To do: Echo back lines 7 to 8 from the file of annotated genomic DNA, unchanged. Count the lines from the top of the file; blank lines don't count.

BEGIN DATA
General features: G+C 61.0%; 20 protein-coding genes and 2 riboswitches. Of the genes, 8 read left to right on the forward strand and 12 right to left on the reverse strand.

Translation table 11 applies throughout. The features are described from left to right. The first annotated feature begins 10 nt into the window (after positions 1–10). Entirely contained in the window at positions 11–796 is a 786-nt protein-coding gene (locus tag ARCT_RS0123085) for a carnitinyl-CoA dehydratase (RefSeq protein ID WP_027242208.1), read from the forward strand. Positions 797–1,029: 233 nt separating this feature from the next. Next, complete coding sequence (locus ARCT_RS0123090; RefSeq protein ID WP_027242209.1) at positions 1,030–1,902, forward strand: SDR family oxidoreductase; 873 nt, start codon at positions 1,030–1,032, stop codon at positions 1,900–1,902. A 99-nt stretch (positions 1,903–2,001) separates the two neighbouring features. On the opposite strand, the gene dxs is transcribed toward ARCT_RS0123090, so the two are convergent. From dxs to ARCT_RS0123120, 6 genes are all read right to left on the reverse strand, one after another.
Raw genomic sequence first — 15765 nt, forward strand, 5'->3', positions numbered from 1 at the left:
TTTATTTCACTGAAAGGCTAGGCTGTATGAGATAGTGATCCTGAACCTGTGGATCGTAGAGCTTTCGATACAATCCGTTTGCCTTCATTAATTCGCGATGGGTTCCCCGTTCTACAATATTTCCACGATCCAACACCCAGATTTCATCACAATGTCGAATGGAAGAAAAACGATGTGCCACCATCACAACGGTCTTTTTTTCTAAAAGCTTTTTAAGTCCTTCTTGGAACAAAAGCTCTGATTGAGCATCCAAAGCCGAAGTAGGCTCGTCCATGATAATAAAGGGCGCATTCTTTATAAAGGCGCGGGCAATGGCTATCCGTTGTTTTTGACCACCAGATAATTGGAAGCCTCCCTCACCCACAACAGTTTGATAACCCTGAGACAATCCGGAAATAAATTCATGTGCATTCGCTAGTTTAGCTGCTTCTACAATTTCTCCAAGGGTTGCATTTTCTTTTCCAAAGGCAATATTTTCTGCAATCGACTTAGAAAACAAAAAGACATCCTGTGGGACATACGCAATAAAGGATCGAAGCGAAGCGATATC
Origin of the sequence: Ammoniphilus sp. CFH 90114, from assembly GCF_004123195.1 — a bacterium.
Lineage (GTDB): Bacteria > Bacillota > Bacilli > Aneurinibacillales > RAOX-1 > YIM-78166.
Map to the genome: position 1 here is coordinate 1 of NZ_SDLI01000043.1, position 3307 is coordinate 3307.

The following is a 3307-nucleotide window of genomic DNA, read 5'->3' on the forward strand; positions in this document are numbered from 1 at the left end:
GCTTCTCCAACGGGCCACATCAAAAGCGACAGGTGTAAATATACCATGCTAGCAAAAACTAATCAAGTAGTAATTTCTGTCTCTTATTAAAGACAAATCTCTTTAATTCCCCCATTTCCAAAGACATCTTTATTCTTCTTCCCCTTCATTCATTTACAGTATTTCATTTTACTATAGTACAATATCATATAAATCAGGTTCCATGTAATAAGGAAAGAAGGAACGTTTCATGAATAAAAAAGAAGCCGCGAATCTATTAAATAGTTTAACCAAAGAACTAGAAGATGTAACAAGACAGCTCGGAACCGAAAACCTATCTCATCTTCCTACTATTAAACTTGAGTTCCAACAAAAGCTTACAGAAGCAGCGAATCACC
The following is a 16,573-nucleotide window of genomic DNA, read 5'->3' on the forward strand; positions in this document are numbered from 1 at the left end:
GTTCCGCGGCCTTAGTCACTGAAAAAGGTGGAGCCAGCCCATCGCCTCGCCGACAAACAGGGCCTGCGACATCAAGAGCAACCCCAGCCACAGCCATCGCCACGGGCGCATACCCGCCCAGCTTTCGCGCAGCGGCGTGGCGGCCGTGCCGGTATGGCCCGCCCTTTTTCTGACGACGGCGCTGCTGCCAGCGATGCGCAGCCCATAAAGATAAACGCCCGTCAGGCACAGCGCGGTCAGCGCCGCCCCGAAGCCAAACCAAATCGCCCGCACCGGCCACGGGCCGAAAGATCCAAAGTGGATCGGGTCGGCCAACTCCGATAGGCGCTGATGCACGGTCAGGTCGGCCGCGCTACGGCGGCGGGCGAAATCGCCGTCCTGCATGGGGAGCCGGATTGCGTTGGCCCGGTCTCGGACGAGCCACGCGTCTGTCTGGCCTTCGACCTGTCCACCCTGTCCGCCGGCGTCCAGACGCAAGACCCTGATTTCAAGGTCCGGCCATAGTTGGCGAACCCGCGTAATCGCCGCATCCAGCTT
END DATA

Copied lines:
Map to the genome: position 1 here is coordinate 1 of NZ_SDLI01000043.1, position 3307 is coordinate 3307.

The following is a 3307-nucleotide window of genomic DNA, read 5'->3' on the forward strand; positions in this document are numbered from 1 at the left end: